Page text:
*Thanks to the @kidlitexchange for a review copy of this book. All opinions are my own.
It is 1965 in Los Angeles California. Twelve-year-old Sophie has never been good at making friends. Instead, she’s always kept to herself. Ever since her family moved into a new neighborhood, Sophie has had to deal with change. First off, they are the first black family to live in the neighborhood. Her new housekeeper doesn’t seem to like Sophie very much. And even though her neighbor, Jennifer, seems to be a promising friend, others in the neighborhood refuse to accept Sophie. And this is only the beginning.
Wow, this book blew me away. Not at all what I was expecting (even though I do not know what I was expecting). It is the kind of book that wraps around you and will not let you go until you finish. Only to wish it wasn’t done. I picked it up and finished it in one sitting despite its 300+ pages. I appreciated the honest, raw take on family life. No fairy tale, perfect family here! Viewing life through Sophie’s eyes was vivid and real. She will stay with me. Thank you, Karen English! I recommend this book for grades five and up.
Thank you to the @kidlitexchange network for providing this book for review.
Yuriko is a twelve-year-old girl living in Hiroshima. She lives with her Papa and has a happy, well-to-do, life. But things begin to change for Yuriko. Not only does Yuriko notice those who leave to fight in WWII stop coming home, her family has change coming too. Her Papa and Aunt Kimiko are getting married. All of who will live with Yuriko and Papa. Just as Yuriko starts to get used to the daily air raids and the family changes, she learns of a shocking family secret.
I love that, as a reader, I got to learn about the Japanese culture and life as an adolescent during WWII. Experiencing the Hiroshima bombing through Yuriko’s eyes was heart-wrenching, but important. Author, Kathleen Burkinshaw, draws you into Yuriko’s world, keeping you there long after you put the book down. This book is a must-have for every school/classroom library.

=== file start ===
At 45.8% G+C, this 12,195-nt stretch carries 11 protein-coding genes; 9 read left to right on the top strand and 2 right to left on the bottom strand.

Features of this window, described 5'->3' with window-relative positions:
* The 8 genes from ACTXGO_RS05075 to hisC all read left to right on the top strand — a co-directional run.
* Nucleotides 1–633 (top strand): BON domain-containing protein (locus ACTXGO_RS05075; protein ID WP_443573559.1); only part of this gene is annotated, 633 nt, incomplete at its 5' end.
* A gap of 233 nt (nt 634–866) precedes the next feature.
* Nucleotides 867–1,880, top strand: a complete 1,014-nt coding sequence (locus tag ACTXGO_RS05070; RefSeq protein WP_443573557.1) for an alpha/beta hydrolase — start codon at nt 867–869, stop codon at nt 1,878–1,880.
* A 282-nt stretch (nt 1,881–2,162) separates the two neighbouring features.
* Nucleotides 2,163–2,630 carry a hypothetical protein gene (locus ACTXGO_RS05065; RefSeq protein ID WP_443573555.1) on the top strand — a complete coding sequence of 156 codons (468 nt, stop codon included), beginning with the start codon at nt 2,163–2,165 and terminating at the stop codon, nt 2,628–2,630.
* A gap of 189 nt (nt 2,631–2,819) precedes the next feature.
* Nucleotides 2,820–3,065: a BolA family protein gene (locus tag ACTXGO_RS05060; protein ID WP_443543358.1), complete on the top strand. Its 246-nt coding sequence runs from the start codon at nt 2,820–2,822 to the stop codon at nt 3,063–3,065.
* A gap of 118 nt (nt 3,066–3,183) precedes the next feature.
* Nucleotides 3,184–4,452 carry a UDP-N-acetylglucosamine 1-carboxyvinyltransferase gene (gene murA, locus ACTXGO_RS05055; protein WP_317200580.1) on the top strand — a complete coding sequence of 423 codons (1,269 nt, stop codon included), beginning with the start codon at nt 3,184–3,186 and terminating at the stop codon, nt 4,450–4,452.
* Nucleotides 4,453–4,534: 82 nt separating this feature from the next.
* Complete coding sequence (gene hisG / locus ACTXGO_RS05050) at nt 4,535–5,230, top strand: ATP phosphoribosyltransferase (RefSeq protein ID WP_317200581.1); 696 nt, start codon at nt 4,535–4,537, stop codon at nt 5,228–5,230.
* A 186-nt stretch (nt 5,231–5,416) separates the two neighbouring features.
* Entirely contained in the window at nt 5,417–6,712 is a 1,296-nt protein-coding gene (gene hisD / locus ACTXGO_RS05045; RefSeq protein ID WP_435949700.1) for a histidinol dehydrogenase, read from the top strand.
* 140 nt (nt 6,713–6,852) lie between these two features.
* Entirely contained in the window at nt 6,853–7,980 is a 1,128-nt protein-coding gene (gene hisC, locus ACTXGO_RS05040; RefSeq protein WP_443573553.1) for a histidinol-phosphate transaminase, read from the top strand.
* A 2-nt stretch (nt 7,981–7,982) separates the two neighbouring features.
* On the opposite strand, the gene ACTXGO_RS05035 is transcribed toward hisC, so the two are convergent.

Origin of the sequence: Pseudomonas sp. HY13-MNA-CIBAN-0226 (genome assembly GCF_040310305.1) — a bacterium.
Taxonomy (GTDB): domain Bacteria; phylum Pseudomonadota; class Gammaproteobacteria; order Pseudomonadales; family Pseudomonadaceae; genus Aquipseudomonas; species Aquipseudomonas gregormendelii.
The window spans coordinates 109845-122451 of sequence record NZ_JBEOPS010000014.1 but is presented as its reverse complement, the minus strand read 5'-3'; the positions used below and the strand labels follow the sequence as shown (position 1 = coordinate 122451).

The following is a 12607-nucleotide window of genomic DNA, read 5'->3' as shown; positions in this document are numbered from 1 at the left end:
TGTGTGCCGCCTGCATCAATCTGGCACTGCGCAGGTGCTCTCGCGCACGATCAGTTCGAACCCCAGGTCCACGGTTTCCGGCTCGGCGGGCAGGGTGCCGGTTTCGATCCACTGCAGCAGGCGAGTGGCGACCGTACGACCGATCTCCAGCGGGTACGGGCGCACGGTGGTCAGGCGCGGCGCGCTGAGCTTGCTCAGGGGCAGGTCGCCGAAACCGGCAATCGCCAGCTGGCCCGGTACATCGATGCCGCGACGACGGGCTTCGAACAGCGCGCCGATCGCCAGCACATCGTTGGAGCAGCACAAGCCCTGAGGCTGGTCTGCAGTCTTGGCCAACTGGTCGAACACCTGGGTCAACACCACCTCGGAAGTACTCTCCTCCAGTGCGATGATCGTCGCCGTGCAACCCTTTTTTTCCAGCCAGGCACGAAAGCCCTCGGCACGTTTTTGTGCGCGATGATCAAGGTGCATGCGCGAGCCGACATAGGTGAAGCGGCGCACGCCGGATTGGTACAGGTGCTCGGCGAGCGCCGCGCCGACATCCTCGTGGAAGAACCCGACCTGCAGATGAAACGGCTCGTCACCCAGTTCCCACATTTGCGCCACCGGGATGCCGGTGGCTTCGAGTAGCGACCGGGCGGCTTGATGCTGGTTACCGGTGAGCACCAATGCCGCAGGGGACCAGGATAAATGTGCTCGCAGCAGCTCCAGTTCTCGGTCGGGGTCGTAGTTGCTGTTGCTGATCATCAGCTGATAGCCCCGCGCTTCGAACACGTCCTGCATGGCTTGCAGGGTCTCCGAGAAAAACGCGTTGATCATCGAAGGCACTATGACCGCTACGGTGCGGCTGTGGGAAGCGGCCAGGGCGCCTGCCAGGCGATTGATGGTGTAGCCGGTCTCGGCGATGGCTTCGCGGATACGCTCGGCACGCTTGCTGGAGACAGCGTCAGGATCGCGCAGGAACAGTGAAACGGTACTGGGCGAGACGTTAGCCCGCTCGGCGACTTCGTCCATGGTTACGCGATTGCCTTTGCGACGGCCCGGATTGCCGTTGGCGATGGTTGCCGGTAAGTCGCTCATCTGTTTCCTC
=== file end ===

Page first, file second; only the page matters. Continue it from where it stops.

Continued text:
- I received an ARC in return for an honest review via the #kidlitexchange. This book will be released August 22nd.
Emily and best friend Hazel are about to start middle school. Hazel is excited about all the new things middle school will bring, while Emily just wants things to stay the same. As their first year of middle school progresses, Emily and Hazel drift apart. Emily’s older sister arrives home from an anorexia treatment facility, causing stress for Emily and her family. Will anything stay like it used to be for Emily? Can Emily survive all the changes?
Wow, I absolutely loved this book. Did author Jennifer Maschari write about my adolescence? Emily thought she could deal with all the stresses by herself, not letting anyone in. She thought her problems were nothing compared to her older sisters’ problem. I was the same way as a child. This book captured what I believe a lot of tween children deal with. THINGS THAT SUPRISE YOU is a wonderful reflection/mirror for many middle-grade readers or those of us who used to be middle grade! I highly recommend this book for grades four and up.
Thank you to the @kidlitexchange for providing a copy for review purposes.
Caleb is a twelve-year-old boy who suffers from cystic fibrosis. Caleb’s mom tends to be a “helicopter mom” hovering over her fragile boy. When Caleb meets Kit, a girl his age, in the forest by his house, Caleb finally has something all to himself. He decides to keep his friendship a secret. But secrets can cause you to do things you otherwise might not do.
I absolutely adored this story. Caleb and Kits friendship was magical, needed, and heartwarming. Beth Vrabel wrote a feel-good story worthy of reading. This must be included in every classroom and school library. If you loved WONDER, you will adore Caleb and Kit.